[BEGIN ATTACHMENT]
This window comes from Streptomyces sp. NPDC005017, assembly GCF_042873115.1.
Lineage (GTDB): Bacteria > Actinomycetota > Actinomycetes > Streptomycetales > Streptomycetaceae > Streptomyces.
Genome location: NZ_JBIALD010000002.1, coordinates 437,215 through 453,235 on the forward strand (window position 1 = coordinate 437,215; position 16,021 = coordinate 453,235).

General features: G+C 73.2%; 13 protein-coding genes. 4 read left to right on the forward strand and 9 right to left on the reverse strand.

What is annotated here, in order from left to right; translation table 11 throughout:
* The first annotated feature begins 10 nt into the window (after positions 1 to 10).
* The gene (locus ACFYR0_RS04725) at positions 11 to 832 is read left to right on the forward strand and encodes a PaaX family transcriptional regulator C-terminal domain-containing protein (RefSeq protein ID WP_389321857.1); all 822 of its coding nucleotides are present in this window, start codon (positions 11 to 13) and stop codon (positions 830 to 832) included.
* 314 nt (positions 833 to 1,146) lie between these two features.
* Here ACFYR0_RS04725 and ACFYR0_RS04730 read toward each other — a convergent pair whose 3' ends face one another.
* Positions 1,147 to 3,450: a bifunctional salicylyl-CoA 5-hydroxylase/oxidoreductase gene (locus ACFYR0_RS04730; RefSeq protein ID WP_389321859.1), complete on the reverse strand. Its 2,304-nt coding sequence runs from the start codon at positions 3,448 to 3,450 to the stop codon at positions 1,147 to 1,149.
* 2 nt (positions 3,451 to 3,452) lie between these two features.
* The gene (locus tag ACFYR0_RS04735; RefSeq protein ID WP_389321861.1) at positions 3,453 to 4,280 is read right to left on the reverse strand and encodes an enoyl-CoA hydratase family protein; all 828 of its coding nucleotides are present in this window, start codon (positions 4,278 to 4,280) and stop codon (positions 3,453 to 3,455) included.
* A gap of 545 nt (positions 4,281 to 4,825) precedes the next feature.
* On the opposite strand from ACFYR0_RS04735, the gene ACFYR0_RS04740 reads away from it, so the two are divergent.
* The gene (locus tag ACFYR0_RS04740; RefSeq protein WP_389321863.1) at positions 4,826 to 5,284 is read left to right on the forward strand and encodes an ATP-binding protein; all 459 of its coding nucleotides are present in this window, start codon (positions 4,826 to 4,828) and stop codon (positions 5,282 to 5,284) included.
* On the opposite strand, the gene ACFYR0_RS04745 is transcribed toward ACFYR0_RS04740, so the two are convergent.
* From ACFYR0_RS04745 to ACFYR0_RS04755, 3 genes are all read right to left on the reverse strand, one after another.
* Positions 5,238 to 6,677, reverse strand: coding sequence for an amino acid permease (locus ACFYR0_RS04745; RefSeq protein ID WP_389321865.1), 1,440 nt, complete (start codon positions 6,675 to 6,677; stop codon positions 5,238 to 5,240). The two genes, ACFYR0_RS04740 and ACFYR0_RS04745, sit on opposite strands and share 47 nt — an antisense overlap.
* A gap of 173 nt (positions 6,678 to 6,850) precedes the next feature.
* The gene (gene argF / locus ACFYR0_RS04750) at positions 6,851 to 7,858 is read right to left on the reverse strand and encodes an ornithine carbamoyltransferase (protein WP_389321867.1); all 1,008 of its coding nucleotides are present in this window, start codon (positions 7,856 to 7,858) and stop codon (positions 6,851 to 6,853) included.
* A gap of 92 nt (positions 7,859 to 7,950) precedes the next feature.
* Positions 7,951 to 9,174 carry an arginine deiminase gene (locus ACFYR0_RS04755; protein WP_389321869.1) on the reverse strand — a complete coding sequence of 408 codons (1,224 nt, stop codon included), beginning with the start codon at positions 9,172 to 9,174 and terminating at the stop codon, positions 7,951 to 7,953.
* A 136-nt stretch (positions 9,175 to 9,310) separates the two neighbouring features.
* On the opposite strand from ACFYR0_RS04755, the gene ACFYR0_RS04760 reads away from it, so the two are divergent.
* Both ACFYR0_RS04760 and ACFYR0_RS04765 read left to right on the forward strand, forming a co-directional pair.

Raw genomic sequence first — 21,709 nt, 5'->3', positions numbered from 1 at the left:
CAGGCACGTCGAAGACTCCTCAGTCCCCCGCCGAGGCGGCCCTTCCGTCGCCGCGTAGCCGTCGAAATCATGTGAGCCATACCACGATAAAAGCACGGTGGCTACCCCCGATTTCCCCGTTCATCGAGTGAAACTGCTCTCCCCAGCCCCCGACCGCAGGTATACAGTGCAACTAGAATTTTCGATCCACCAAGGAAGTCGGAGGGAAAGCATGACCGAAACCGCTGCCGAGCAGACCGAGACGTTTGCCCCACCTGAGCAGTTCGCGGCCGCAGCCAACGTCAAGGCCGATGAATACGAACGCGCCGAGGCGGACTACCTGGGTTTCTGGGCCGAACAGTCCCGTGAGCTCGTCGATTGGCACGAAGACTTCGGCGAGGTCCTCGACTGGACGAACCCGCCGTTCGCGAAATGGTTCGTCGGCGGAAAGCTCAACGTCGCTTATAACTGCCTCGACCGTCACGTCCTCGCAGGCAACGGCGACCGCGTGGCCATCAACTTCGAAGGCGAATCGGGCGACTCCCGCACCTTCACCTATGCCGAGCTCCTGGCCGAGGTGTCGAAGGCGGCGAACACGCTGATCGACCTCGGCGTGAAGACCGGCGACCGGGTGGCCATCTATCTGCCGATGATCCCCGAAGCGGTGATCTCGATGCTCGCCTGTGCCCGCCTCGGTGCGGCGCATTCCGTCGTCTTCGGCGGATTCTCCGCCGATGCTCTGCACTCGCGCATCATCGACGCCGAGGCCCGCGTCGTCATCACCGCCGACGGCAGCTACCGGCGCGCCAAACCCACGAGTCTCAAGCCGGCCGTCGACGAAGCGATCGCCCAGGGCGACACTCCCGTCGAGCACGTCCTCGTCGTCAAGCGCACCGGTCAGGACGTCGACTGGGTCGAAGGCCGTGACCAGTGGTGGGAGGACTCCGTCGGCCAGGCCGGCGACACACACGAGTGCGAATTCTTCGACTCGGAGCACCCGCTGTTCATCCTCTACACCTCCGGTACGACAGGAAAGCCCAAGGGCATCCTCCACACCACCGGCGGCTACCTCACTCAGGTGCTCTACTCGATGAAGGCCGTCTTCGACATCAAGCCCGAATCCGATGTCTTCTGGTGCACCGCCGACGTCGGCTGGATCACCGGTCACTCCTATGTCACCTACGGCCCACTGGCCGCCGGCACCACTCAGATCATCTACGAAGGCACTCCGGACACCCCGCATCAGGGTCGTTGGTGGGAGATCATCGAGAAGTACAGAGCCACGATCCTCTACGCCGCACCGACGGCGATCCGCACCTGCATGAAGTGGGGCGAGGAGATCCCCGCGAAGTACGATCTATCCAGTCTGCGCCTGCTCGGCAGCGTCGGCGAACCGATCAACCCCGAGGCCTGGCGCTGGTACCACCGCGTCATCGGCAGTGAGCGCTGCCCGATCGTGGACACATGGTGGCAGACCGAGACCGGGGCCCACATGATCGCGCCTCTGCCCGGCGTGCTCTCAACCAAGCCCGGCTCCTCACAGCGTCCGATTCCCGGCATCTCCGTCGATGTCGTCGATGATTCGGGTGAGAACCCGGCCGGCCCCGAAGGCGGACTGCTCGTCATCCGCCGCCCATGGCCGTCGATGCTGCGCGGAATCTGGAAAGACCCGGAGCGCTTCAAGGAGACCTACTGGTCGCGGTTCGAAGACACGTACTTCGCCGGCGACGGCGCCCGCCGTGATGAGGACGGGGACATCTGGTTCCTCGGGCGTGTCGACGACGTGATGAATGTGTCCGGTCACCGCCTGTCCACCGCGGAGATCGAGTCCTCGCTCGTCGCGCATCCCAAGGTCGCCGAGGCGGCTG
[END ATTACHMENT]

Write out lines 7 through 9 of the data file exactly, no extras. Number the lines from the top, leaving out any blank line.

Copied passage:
* The gene (locus ACFYR0_RS04725) at positions 11 to 832 is read left to right on the forward strand and encodes a PaaX family transcriptional regulator C-terminal domain-containing protein (RefSeq protein ID WP_389321857.1); all 822 of its coding nucleotides are present in this window, start codon (positions 11 to 13) and stop codon (positions 830 to 832) included.
* 314 nt (positions 833 to 1,146) lie between these two features.
* Here ACFYR0_RS04725 and ACFYR0_RS04730 read toward each other — a convergent pair whose 3' ends face one another.